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Focus: Sourcing/Procurement

Feature Article from Our Sourcing and Procurement Subject Area - See All

From SCDigest's On-Target e-Magazine

- July 9, 2013 -

Supply Chain News: Input and Commodity Costs Continue More than Two-Year Slide in Q2


Metals Price Decline Leads Way; Major Commodity Index Now 24% Below its April, 2011 Peak


SDigest Editorial Staff 


Input and commodity prices declined across the board in Q2, led by sharp declines in metal prices, continuing what is now a more than two-year fall in overall commodity costs.

SCDigest Says:


The 6% drop in natural gas prices in Q2 still leaves prices up 12% from the start of the year through the end of June.

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Wall Street analysts said a June speech by US Federal Reserve chainman Ben Bernanke that seemed to suggest the Fed would slow down its monerary easing program led to a sharp sell off at the end of the month in most metals. That program is thought to be potentially inflationary, which drives commodity prices higher.

Ending or slowing down the monetary expansion might have the opposite effect.


As shown in the chart below, compiled by SCDigest, the value of the US dollar fell against the three major currencies we track in Q2, down almost two percent on average. That has the effect of making US exports more competitive and imports more expensive, though foreign suppliers often adjust prices to compensate for currency changes, taking the hit to the bottom line rather than losing market share.


Year to date, the dollar is down 1.5% against the Chinese Yuan, continuing a trend that has somewhat reduced criticism that the Yuan is undervalued as a result of "currency manipulation" by the Chinese to fuel its export growth. The dollar has risen strongly against the Japanese Yen year-to-date, as that country announced its own monetary easing program earlier in the year, but the dollar actually fell back a bit in Q2.


Energy prices fell sharply, down 6% across an unweighted average of WTI and Brent oil, diesel fuel and natural gas. The 6% drop in natural gas prices in Q2 still leaves prices up 12% from the start of the year through the end of June.


The metals group was down 12.6% on average and now some 15% for the year. Industrial silver was down more than 30% in Q2, and platinum more than 16% for the quarter. Steel and zinc were the only two metals that saw flat or low single digit falls in the quarter, though zinc is down almost 10% YTD.


Average agricultural prices were down 1.8% in Q2, but varied widely across individual commodities. They are just about flat year to date. Soybeans and dry milk were both up about 10% in Q2, while corn oil and coffee were down big.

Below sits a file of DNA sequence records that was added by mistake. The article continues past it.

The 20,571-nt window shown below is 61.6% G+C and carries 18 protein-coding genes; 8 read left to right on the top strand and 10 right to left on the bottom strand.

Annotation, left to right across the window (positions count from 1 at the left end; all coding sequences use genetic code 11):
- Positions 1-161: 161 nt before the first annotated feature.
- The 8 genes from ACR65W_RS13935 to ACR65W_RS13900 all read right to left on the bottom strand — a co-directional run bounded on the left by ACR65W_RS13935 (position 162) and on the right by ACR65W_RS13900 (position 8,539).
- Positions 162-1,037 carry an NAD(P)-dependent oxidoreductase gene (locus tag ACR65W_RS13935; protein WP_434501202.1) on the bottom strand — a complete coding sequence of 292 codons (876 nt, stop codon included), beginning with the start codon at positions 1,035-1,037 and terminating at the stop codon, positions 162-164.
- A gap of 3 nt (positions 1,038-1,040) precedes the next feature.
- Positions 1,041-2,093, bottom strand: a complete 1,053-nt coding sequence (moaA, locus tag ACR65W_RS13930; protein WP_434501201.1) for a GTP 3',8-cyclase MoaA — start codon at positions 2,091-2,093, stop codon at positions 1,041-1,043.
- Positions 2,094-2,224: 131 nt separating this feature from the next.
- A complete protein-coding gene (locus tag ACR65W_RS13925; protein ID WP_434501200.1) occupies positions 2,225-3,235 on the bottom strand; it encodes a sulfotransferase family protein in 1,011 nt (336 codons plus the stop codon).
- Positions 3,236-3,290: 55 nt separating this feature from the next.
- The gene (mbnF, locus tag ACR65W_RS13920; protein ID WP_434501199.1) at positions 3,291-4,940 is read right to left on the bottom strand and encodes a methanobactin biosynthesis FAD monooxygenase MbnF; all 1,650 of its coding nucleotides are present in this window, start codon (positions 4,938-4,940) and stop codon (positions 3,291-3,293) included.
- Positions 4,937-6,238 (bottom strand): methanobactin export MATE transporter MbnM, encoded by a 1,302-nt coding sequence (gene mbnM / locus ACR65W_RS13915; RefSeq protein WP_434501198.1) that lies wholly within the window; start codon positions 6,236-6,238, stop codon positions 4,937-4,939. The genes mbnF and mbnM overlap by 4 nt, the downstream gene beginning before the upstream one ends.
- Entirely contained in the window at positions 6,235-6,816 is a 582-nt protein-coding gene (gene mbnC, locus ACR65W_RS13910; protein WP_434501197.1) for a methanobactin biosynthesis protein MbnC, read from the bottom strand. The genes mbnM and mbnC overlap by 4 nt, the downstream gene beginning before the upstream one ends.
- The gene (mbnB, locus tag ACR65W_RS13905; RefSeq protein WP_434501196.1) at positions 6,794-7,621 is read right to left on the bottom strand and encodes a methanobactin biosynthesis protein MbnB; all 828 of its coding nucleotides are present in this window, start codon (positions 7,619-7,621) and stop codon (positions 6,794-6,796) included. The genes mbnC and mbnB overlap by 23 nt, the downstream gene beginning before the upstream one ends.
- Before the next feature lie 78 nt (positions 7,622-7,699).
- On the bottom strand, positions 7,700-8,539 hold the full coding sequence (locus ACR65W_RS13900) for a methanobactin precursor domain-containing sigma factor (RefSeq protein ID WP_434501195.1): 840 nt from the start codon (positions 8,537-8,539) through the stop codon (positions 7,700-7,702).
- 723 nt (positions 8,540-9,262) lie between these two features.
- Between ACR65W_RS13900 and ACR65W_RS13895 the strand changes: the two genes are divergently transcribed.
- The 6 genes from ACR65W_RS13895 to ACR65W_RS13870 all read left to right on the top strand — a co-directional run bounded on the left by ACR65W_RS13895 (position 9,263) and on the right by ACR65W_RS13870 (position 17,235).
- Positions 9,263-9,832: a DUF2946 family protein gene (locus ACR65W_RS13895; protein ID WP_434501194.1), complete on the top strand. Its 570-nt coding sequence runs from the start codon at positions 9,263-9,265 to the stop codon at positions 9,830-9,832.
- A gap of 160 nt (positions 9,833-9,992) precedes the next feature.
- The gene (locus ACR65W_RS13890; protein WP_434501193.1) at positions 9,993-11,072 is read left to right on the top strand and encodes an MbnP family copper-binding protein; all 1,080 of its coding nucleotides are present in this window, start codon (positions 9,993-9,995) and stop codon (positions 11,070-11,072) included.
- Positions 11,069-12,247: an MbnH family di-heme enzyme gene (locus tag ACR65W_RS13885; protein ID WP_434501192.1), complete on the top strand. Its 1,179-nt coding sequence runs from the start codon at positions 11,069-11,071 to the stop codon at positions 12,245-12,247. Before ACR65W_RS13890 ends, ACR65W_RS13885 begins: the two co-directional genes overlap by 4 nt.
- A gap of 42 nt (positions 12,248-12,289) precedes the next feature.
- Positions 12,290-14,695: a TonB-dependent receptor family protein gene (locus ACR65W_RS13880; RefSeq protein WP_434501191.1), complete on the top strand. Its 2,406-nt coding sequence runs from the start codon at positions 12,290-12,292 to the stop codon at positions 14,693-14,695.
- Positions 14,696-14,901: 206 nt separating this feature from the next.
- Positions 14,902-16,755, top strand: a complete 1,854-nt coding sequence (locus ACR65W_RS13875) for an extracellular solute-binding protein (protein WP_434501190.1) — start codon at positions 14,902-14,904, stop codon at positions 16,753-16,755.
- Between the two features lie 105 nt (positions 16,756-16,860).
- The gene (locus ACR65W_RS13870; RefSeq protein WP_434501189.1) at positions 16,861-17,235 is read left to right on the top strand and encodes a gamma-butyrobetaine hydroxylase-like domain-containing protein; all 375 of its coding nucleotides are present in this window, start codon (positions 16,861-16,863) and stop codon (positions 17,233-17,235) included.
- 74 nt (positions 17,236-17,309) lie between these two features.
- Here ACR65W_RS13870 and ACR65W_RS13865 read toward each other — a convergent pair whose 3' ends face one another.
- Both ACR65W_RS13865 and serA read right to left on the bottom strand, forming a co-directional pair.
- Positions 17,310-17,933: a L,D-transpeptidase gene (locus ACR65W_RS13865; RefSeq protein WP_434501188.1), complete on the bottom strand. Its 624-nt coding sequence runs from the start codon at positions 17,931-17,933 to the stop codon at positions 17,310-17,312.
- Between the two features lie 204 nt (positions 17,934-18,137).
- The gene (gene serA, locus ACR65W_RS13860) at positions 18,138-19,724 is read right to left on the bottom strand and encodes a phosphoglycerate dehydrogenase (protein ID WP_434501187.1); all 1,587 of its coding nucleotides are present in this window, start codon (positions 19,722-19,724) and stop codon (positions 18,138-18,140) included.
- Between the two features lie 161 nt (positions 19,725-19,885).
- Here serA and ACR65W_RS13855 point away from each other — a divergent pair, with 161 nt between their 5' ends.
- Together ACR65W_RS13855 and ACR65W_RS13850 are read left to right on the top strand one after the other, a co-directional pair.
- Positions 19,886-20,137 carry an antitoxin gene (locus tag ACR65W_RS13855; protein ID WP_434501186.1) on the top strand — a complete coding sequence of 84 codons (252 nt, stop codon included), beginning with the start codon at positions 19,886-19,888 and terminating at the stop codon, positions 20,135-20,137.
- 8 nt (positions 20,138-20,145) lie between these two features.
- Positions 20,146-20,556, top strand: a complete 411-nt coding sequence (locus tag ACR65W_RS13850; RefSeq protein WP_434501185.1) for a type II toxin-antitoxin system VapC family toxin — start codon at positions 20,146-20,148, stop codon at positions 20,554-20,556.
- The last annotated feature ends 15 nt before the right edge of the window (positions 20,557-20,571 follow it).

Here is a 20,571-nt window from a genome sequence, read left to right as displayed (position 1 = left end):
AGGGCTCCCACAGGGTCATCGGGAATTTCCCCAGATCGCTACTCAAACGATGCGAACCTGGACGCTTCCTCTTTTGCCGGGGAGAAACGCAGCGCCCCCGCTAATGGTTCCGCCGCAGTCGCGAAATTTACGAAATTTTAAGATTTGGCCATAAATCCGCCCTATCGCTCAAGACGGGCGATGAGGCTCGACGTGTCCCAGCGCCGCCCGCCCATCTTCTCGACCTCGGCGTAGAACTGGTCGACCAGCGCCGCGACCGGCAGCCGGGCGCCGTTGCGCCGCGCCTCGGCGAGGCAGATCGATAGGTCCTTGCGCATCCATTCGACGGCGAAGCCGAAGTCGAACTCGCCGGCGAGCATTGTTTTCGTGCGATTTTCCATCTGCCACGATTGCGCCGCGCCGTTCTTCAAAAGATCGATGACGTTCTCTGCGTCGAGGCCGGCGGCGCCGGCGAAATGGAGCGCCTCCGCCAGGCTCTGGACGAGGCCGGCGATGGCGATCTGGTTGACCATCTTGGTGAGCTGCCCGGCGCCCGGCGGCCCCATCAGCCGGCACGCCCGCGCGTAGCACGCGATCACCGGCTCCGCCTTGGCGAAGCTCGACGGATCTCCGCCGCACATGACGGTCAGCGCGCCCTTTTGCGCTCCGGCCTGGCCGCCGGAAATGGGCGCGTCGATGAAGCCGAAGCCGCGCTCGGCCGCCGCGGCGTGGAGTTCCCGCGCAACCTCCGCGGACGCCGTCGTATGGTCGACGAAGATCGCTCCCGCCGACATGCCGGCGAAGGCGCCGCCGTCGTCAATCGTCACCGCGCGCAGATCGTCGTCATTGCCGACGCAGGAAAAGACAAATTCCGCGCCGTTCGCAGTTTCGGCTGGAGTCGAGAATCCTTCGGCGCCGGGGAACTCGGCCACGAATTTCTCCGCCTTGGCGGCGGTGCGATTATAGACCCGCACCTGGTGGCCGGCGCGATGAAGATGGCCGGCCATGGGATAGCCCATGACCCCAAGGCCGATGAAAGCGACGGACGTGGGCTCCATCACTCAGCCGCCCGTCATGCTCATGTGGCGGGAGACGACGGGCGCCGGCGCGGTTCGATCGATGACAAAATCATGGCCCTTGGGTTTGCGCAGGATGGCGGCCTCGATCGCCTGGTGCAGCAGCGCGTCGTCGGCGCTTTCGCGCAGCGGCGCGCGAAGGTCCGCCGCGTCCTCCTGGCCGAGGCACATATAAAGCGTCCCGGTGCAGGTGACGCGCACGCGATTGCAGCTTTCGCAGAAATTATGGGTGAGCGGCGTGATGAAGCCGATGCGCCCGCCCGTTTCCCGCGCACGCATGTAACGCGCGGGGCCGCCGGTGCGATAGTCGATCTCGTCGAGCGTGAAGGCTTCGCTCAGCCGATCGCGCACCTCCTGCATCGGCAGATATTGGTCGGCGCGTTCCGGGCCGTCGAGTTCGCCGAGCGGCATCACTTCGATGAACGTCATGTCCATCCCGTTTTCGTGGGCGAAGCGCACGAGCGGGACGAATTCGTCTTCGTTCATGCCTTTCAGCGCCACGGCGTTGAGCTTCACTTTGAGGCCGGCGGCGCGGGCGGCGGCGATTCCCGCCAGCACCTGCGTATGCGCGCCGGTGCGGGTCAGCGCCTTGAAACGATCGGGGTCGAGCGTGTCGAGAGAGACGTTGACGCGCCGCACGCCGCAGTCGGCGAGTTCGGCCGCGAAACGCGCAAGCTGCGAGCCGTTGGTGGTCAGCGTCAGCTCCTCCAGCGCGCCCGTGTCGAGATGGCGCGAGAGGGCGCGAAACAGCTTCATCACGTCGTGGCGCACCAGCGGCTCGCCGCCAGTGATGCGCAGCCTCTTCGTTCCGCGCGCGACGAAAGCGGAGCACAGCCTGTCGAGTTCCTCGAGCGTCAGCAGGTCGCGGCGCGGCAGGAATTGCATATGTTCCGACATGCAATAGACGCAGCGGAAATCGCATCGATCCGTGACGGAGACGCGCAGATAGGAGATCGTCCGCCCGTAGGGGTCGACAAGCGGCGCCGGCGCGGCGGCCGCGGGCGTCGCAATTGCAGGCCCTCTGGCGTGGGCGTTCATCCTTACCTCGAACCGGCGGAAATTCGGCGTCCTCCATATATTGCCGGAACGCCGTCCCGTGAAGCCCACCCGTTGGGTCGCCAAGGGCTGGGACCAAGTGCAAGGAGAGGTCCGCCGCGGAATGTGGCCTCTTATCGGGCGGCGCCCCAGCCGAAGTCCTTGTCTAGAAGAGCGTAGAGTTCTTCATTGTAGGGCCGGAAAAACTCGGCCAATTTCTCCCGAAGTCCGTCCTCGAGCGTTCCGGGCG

Changes in Select Commodity Prices in Q2 and Year-to-Date

(Spot Market Pricing)


  Price End Q2 Change from End Q1 YTD Change
US Dollar versus Euro 0.764 -2.1% 0.8%
US Dollar versus Yen 0.918 -2.5% 5.9%
US Dollar vs Yuan 6.137 -1.2% -1.5%
Group Unweighted Average Change   -1.9% 1.7%
Crude Oil, WTI 96.56 -0.7% 5.2%
Crude Oil, Brent 103.19 -4.9% -6.9%
Diesel Fuel (on road) 3.56 -12.6% -9.0%
Natural Gas (US) 3.81 -6.0% 12.1%
Group Unweighted Average Change   -6.0% 0.4%
Industrial Silver (Troy Oz) 19.35 -32.2% -35.8%
Industrial Platinum (Troy Oz) 1320 -16.4% -13.4%
Copper (lb) 3.05 -10.2% -16.2%
Aluminum (metric ton) 1731 -8.0% -15.1%
Iron Ore  116.5 -15.1% Not Available
Scrap Steel (gross ton) 1619 -14.6% -9.0%
Steel 617 -0.2% -3.6%
Tin (cents/lb) 1213.35 -14.1% -17.8%
Zinc (cents/lb) 90.69 -2.3% -9.6%
Group Unweighted Average Change   -12.6% -15.1%
Cotton (per lb) 0.826 -2.7% 15.0%
Corn (per bushel) 6.97 -1.7% 0.4%
Corn Oil 40 -14.9% -19.2%
Rice, Long Grained 29 1.8% 5.9%
Soybeans No. 1 15.655 10.2% 10.2%
Wheat, No. 2 (per bushel) 6.575 -5.7% -14.4%
Chicken Broilers (per lb) 1.055 3.4% 7.7%
Coffee, Columbian (per lb) 1.45 -9.9% -11.6%
Milk, Non-fat Dry (Chicago  lb) 170 9.0% 9.0%
Sugar (metric ton) 364.5 -7.8% Not Available
Group Unweighted Average Change   -1.8% 0.3%


Various Sources, Compiled by Supply Chain Digest

(Sourcing and Procurement Article Continues Below)



As noted above, in general commodity costs have been falling since the Spring of 2011. The chart below is of the Thompson Reuters/Jeffries Commodity Futures index, which tracks a similar set of commodity prices across energy, metals and agriculture as a "basket."

Thompson Reuters/Jeffries Commodity Price Index 2010 to Current




As can be seen, the index reach a peak in late April, 2011 after a steep rise since July 2010. Since that peak, the index has fallen by 24%, steadily declining except for a brief rally in Q3 last year.


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